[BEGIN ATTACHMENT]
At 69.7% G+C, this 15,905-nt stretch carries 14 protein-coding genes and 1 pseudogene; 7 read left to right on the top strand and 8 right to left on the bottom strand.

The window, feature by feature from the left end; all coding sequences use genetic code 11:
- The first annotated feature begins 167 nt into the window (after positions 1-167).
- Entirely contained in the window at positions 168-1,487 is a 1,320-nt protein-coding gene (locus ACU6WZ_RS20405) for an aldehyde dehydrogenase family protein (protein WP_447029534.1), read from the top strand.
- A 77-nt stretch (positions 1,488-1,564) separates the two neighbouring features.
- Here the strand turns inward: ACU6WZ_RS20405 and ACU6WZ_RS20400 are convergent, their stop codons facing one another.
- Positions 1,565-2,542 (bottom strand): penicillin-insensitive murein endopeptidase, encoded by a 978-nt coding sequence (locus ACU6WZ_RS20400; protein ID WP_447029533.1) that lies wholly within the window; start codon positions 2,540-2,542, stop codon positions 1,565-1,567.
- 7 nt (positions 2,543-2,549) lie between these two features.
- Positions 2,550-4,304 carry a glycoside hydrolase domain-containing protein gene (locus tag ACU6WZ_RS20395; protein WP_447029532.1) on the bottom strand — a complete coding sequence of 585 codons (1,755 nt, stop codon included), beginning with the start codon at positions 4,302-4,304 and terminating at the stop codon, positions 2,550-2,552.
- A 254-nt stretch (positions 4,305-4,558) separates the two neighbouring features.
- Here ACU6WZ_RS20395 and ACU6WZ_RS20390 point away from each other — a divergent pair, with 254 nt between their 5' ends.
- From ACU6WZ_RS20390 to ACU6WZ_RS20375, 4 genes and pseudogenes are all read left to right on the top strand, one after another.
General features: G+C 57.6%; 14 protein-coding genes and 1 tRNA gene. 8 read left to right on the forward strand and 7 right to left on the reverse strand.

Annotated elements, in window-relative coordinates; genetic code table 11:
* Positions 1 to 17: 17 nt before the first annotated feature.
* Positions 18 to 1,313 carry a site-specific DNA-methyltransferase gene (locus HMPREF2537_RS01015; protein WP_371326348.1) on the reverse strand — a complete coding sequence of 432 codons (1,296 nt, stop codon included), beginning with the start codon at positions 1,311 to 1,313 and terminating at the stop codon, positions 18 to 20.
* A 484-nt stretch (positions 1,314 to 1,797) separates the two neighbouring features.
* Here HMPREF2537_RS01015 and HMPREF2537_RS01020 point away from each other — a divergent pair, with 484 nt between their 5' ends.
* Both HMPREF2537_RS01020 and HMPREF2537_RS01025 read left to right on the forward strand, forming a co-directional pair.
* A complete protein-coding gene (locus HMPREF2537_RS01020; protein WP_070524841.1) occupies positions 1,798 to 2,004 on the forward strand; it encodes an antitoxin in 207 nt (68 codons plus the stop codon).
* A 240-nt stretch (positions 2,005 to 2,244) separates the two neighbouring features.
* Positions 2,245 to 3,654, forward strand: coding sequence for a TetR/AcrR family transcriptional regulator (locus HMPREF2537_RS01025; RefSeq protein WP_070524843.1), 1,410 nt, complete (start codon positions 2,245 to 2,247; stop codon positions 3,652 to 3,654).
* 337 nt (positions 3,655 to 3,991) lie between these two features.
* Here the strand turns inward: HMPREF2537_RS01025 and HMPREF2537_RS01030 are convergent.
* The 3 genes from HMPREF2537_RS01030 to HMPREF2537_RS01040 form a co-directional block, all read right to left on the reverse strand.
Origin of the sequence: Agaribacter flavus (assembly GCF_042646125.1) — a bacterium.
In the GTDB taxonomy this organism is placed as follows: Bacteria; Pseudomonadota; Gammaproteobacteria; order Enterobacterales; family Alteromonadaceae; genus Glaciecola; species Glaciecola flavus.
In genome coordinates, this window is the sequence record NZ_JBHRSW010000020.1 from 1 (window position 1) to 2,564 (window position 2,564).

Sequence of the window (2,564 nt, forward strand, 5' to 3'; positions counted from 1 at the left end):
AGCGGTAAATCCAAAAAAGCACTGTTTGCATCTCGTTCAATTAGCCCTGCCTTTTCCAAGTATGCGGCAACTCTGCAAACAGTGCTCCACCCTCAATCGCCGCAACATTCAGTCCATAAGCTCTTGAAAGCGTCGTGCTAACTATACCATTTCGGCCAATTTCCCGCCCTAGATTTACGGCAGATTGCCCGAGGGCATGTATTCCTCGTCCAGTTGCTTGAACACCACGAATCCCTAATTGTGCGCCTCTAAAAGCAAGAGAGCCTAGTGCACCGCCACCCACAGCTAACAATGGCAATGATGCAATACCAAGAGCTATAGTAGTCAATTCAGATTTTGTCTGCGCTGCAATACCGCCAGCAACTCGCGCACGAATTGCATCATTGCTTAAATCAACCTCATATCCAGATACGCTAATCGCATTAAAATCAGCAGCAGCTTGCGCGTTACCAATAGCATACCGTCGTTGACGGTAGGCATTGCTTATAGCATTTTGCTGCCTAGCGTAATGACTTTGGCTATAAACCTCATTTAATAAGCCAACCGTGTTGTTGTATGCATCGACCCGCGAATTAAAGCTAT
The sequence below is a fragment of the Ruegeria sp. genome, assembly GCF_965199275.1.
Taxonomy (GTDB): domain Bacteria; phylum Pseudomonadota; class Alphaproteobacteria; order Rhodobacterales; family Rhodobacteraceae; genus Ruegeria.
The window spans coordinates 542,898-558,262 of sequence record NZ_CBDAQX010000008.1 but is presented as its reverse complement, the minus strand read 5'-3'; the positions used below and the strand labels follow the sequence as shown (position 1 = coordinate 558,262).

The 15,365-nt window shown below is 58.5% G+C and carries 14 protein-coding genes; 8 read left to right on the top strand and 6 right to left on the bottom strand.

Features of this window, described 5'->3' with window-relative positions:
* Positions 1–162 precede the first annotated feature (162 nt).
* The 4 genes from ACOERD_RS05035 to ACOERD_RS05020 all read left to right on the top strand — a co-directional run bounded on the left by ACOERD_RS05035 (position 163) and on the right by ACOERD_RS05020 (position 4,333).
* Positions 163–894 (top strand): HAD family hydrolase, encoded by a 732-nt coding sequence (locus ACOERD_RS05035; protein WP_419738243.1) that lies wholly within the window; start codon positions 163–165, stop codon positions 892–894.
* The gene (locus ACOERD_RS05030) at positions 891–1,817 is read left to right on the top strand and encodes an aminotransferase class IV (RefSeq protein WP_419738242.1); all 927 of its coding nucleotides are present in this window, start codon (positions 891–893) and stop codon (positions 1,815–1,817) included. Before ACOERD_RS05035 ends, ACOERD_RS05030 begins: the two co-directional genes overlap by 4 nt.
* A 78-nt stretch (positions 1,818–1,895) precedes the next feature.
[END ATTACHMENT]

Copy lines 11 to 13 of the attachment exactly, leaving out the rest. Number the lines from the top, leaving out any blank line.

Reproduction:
- Here ACU6WZ_RS20395 and ACU6WZ_RS20390 point away from each other — a divergent pair, with 254 nt between their 5' ends.
- From ACU6WZ_RS20390 to ACU6WZ_RS20375, 4 genes and pseudogenes are all read left to right on the top strand, one after another.
General features: G+C 57.6%; 14 protein-coding genes and 1 tRNA gene. 8 read left to right on the forward strand and 7 right to left on the reverse strand.